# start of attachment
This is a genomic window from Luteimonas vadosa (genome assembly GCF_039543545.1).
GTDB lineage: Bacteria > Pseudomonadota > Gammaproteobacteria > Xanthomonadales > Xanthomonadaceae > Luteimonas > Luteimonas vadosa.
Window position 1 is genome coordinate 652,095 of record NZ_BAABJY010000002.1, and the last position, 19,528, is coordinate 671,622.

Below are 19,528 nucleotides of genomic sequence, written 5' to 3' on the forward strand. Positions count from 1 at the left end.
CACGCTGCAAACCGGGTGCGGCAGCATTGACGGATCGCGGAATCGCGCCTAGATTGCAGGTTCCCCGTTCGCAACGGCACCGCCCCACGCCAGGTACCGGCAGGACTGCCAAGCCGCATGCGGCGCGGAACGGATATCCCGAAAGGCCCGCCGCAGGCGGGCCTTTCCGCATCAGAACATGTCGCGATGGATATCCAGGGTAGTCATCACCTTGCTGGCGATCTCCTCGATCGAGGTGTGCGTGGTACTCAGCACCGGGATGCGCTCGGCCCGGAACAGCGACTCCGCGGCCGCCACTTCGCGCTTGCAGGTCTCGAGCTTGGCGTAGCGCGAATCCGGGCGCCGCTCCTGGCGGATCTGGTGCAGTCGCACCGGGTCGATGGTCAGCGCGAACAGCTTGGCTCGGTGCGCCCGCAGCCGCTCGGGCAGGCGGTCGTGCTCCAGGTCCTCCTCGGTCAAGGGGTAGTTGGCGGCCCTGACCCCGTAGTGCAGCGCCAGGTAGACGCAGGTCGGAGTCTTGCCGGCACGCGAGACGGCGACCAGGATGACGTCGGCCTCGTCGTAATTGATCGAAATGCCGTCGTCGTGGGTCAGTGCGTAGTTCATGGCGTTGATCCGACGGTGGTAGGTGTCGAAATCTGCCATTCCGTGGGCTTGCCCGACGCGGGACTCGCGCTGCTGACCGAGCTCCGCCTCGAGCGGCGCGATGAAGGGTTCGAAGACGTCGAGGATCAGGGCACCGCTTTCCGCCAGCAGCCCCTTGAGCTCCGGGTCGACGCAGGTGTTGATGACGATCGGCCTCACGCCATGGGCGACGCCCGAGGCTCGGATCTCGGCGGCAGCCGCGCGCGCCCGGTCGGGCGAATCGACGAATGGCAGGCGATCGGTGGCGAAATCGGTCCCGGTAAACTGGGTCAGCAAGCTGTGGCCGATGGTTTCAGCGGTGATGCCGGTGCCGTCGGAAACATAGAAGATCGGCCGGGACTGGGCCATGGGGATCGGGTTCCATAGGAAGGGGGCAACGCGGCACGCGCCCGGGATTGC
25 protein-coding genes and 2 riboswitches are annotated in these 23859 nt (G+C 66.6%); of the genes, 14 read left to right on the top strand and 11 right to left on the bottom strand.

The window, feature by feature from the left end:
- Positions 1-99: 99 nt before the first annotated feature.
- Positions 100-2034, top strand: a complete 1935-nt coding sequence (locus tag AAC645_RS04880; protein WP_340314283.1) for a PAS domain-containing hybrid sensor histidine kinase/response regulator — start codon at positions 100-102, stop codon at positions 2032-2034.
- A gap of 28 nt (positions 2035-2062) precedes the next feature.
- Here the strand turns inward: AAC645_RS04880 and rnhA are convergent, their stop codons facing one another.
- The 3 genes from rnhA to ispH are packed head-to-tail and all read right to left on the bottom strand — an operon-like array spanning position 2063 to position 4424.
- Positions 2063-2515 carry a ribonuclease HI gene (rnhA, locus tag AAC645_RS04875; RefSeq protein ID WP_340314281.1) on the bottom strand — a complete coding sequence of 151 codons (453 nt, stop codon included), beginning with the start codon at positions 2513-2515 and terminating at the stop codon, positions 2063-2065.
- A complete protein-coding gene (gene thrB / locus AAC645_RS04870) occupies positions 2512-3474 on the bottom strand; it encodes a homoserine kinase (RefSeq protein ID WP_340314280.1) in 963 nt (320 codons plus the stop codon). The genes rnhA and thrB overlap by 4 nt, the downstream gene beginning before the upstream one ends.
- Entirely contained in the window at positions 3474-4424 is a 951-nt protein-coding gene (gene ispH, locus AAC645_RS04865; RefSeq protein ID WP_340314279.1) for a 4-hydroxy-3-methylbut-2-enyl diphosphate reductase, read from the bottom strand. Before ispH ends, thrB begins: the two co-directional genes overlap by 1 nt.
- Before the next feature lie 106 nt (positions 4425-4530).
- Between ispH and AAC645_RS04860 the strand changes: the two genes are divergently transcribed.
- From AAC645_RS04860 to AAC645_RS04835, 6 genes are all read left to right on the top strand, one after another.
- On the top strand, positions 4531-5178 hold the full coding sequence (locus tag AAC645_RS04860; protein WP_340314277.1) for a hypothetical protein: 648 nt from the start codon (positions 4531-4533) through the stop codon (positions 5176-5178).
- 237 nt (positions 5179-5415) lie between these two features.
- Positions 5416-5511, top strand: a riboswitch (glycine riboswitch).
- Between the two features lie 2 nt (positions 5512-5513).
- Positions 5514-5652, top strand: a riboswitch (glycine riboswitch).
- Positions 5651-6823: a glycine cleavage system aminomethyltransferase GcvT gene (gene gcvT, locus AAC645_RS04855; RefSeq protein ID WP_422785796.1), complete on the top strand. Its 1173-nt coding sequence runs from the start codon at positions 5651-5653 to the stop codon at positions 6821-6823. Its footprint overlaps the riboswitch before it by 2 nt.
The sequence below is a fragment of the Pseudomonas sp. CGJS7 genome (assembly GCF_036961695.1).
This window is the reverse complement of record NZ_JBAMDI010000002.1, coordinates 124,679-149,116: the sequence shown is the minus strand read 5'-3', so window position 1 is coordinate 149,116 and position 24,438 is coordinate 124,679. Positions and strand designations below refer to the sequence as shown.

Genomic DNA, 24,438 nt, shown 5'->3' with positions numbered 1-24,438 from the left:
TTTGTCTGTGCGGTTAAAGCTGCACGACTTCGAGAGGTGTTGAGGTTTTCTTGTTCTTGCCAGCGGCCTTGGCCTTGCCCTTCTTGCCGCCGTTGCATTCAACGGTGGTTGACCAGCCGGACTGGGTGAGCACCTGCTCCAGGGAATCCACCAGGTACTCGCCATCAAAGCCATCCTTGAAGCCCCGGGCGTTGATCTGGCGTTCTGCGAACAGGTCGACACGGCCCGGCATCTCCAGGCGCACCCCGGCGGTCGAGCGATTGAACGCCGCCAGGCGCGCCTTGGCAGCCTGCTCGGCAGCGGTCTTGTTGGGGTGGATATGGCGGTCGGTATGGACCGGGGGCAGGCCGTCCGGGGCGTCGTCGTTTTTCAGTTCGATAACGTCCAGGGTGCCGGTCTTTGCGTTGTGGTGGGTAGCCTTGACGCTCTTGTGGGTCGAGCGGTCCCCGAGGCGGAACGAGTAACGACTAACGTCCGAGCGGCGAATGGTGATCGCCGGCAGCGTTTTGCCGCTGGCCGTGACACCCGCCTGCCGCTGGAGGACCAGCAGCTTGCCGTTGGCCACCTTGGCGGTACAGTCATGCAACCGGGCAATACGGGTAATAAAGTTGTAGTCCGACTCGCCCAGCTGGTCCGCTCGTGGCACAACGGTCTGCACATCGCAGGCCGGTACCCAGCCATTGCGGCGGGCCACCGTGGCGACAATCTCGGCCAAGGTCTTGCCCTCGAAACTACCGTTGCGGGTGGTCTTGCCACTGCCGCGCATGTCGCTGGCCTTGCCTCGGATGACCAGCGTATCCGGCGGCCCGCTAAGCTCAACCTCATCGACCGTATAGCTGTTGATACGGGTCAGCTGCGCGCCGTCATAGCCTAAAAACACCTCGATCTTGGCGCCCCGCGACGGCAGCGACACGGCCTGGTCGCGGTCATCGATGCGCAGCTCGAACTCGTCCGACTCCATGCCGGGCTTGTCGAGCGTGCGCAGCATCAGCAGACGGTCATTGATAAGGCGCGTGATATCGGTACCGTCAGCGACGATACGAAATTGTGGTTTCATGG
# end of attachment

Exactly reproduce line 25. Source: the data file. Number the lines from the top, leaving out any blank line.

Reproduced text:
The sequence below is a fragment of the Pseudomonas sp. CGJS7 genome (assembly GCF_036961695.1).